BMW 3 series fuel requirements? regular or ..?

Hi all,
I'm considering buying a '96-up 3 series in North America (in Canada specifically).
Do any of the 3 series run on regular fuel? (without the knock sensor going
nuts!??!).
I drive a lot, and the extra price of mid-premium fuel will have an influence on my purchase. I'm not really looking for serious performance, just something fun, RWD and manual ;)..
Cheers
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I know that these cars require mid-grade fuel, but I have driven my 318is (93) on regular with zero problems. I had a 79 323i and it would knock like heck if I didn't use at least 90 Octain. I think it is a little of trial and error. The difference in price between the grades is less important than the mpg the vehicle gets. That is why I went with the 318 over the 325. You have to figure, ten cents more per gallon averages out to about $1.40 per tank. If you get 30 mpg vs 18, well that is the big difference. Hope this helps
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Thanks David,
Well, on average, in Canadian $$, a car with the same fuel economy one running regular and one super, well...
$3.85 CAD more per tank with super... works out to about $300 extra/year for me in fuel expenses.. not that much, but, every bit counts (I drive a lot!)
Cheers and thanks.
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BMW recommends 91 octane but usually states that 87 may be used with reduced power & economy, so you might try charting your fuel consumption with both 87 and 93 octane. I'll wager that it's at least 10% better with the premium, so then it's a question of whether the increased consumption with 87 is worth the per litre cost savings.
In my area of the U.S, mid-grade is only 89 and doesn't that much less than premium. And the $$ difference between 87 and 93 is often only 5~7%, so the higher octane is the better buy for me. As they say, YMMV!
Tom K.
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Tom K. wrote:

Quite good advice, Tom. One point to consider is that the pump rating for a particular fuel grade is the *minimum* octane that will come out of that pump. In most cases the actual octane will be marginally higher. How much higher will vary by brand, location, phase of the moon, etc...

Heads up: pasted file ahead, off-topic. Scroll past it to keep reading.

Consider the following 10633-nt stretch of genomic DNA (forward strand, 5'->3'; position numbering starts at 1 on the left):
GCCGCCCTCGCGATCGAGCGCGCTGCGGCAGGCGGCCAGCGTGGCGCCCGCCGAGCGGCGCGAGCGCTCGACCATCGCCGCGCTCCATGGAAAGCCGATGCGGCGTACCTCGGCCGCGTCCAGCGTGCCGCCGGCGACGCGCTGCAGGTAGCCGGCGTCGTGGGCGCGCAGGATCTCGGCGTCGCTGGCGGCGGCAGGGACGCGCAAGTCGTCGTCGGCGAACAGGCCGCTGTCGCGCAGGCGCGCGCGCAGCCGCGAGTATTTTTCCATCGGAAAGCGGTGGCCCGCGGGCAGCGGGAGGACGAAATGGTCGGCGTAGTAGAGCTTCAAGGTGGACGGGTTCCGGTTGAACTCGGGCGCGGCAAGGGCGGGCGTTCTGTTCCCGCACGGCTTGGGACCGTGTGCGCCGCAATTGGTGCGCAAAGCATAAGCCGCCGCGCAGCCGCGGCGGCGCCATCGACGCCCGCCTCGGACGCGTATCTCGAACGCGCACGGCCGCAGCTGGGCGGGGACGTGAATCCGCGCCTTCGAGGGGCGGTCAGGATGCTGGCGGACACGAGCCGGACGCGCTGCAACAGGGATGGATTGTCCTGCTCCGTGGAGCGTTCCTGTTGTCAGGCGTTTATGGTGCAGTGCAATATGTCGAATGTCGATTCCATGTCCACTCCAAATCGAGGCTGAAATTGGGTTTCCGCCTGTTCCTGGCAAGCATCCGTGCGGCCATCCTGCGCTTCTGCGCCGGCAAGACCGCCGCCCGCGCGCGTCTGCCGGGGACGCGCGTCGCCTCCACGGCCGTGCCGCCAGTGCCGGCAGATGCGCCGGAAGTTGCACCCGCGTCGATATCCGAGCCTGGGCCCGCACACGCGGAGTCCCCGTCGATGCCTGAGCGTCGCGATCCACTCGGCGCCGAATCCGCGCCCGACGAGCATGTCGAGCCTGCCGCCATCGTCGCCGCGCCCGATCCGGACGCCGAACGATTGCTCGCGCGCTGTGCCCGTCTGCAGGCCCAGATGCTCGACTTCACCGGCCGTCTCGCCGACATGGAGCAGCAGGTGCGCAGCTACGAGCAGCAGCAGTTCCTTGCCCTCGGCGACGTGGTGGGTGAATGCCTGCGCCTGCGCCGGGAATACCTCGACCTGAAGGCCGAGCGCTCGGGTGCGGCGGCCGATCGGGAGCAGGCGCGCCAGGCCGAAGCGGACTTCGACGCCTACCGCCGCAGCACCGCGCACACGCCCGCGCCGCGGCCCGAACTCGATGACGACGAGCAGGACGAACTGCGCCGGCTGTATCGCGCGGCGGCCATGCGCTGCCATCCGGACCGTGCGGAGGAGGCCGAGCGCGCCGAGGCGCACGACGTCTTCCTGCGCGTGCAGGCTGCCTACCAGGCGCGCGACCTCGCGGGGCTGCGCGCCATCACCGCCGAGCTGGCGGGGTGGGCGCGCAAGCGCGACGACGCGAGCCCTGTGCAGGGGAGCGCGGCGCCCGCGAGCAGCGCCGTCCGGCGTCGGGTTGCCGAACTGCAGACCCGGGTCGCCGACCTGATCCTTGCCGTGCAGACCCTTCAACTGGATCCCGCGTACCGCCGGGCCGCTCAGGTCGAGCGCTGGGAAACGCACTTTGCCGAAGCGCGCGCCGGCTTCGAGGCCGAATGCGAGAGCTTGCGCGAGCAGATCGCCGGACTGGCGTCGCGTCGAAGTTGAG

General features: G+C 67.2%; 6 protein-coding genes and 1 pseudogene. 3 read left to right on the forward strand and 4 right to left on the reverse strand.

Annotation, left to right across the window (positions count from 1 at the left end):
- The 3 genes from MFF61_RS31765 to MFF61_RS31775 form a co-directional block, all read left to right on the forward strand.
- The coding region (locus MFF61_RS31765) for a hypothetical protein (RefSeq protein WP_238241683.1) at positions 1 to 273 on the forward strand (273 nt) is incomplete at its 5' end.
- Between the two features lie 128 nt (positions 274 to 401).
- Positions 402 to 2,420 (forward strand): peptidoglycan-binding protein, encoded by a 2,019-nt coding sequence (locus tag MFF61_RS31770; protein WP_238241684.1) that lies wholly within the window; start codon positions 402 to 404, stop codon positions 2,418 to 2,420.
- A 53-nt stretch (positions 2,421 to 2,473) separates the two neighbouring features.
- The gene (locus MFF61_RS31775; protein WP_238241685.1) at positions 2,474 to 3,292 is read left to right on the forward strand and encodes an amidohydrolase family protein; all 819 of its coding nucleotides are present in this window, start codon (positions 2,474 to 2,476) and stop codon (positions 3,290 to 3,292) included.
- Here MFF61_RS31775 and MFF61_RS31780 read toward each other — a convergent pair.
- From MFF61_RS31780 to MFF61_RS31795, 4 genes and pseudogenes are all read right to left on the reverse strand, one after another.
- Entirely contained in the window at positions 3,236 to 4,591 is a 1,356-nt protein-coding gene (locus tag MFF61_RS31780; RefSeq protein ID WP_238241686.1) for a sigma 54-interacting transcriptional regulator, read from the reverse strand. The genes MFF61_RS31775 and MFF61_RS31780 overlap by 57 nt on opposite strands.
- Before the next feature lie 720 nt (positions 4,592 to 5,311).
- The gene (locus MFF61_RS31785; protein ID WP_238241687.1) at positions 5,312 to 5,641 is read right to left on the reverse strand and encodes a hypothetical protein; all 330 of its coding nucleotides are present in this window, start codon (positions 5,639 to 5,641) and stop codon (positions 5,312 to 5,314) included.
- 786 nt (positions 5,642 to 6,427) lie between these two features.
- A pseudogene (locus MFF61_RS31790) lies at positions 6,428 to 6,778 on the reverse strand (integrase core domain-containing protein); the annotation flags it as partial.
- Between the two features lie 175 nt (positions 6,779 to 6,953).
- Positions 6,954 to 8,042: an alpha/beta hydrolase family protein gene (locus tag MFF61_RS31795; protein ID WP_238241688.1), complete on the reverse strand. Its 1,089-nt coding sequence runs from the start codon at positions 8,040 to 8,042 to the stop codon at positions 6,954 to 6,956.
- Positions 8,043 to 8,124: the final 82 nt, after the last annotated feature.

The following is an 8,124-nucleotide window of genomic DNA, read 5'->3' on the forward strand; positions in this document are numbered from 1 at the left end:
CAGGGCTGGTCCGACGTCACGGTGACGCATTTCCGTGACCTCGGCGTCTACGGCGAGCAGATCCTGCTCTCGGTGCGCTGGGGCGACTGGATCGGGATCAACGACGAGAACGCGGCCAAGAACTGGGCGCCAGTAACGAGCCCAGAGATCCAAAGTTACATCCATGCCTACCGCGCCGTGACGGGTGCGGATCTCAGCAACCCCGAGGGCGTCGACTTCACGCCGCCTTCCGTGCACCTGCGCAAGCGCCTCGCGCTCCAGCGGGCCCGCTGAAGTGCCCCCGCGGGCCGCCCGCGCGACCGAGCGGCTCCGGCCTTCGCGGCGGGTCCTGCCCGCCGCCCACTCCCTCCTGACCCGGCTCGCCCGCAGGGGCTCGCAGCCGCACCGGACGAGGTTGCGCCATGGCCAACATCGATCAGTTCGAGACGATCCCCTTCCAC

By trial and error you could find a brand that has fuel that your car likes (in your location and at this time) without retarding the timing and the attendant loss in mileage that comes with that.
--
-Fred W

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I have had absolutely no difference in economy running regular over super.

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Well, basically, you can make big power with smaller displacement with higher compression, or you can go the route of the 4.6L Mustang engine... 300HP on regular.. Chrysler 300C 5.7L = 350HP on regular or the 6.1L 400HP, Chevy 6.0L LS2 I believe runs regular 400HP.
I'm not comparing them to BMW in any way, just that these engines put out decent hp for pump gas, and seriously low tech except the MDS Chrysler engine and Mustang (finally!!)
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Whoever has time for that needs to get a life...
DAS
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Dori A Schmetterling wrote: > > Whoever has time for that needs to get a life... > > DAS >
Huh?
What time does it take to stop at a couple of different gas stations? You may actually *save* time by not driving out of you way to find the same brand all the time. In any case, it does not take any time, unless you are talking about the huge amount of time it takes to write down when you filled it... which I do anyway to keep track of mileage. So the added job of writing down fuel brand and pump octane would take what? about 3-4 seconds.
...guess I need to get a life.
--
-Fred W

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Britain's (and West Europe's) forecourts are dominated by Shell, BP and other majors.
Do I care (on tech grounds) which one I use? Only question whether it is worthwhile buying the supermarket stuff.
DAS
For direct contact replace nospam with schmetterling
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news: snipped-for-privacy@adelphia.com...
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